Tag Archives: Ofrendas

Our World – Dia De Los Muertos Art Festival 2020

Living Arts of Tulsa has the Day of the Dead Arts Festival every year on November 1 and 2. I had something else going on that day so I missed it that day but the had the ofrenda’s display for a few days afterward so I got a chance to see them but of course missed out on the other festivities.

What I mainly like are the Ofrendas or Altars in memory of departed ones. They might have favorite foods and drinks of the departed.

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They also have murals. Most of them were outside so it was hard to get a good photo. This one was inside.

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Due to the pandemic, they did not have near as many ofrendas as past years.

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Typically there are lots of photographs and bright decorations.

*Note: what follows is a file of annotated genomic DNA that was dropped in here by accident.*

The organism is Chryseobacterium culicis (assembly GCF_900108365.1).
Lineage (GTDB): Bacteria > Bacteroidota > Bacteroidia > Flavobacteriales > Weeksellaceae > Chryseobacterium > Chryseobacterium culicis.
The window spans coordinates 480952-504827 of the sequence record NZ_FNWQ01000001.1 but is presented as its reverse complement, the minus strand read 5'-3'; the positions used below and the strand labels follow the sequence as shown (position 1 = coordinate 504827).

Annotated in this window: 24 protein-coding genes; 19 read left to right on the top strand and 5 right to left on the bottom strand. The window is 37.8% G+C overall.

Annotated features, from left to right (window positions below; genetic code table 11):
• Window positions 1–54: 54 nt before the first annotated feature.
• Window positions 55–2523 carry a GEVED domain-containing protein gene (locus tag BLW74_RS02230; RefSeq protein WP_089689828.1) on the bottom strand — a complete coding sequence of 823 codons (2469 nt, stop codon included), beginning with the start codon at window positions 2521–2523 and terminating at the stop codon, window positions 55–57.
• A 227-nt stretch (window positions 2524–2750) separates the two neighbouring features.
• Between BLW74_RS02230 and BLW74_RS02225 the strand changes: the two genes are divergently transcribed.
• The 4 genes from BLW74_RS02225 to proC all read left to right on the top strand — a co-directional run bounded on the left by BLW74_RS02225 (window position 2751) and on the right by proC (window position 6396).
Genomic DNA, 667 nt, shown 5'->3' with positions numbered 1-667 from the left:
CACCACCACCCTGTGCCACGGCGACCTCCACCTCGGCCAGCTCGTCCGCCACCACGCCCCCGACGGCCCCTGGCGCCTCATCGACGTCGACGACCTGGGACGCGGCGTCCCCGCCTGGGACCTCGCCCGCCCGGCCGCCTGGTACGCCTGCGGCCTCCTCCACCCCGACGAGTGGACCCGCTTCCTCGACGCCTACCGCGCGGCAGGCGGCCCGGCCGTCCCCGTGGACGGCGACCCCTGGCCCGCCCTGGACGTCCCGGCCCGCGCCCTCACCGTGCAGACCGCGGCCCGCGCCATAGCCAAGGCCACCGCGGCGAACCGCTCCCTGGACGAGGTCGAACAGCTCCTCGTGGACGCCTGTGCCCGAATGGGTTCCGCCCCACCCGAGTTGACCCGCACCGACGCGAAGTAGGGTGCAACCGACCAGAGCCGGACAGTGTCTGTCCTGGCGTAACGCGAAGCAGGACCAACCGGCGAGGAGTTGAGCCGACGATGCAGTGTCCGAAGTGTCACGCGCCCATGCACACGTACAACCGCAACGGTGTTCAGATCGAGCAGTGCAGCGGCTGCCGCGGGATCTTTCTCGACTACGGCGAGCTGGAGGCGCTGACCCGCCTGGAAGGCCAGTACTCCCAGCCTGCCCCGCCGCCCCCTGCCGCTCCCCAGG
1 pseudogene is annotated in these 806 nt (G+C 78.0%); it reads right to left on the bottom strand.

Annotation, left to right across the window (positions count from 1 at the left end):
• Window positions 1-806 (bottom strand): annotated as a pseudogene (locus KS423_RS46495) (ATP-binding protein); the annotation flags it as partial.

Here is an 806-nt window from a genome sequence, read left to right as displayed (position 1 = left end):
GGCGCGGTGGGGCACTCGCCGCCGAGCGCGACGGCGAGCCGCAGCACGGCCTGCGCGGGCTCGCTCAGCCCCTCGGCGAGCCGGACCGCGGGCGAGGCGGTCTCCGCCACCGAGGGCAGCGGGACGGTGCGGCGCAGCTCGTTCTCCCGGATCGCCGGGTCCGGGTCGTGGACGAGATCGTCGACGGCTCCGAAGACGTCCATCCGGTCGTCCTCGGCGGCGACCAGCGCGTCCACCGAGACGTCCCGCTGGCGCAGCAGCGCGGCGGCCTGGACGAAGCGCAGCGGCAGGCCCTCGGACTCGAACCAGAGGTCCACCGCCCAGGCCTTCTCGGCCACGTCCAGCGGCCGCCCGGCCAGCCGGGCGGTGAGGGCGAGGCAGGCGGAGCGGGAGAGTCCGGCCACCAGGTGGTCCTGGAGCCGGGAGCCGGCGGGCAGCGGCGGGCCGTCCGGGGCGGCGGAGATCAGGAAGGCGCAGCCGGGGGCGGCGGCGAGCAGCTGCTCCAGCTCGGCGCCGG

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Skulls, marigolds, and religious symbols.

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A fellow Dallas Cowboys fan and beer drinker here.

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I love the ofrendas and the idea that a couple days of a year you honor your dearly departed.

So if somebody wanted to make an ofrenda for me when I am gone. What would I like on it. My Cowboys hat and a beer would be good. One or more of my cameras, some of my photos. My laptop!! and Iphone. A Chinatown poster. I don’t know. What would you like or do you find the whole idea strange?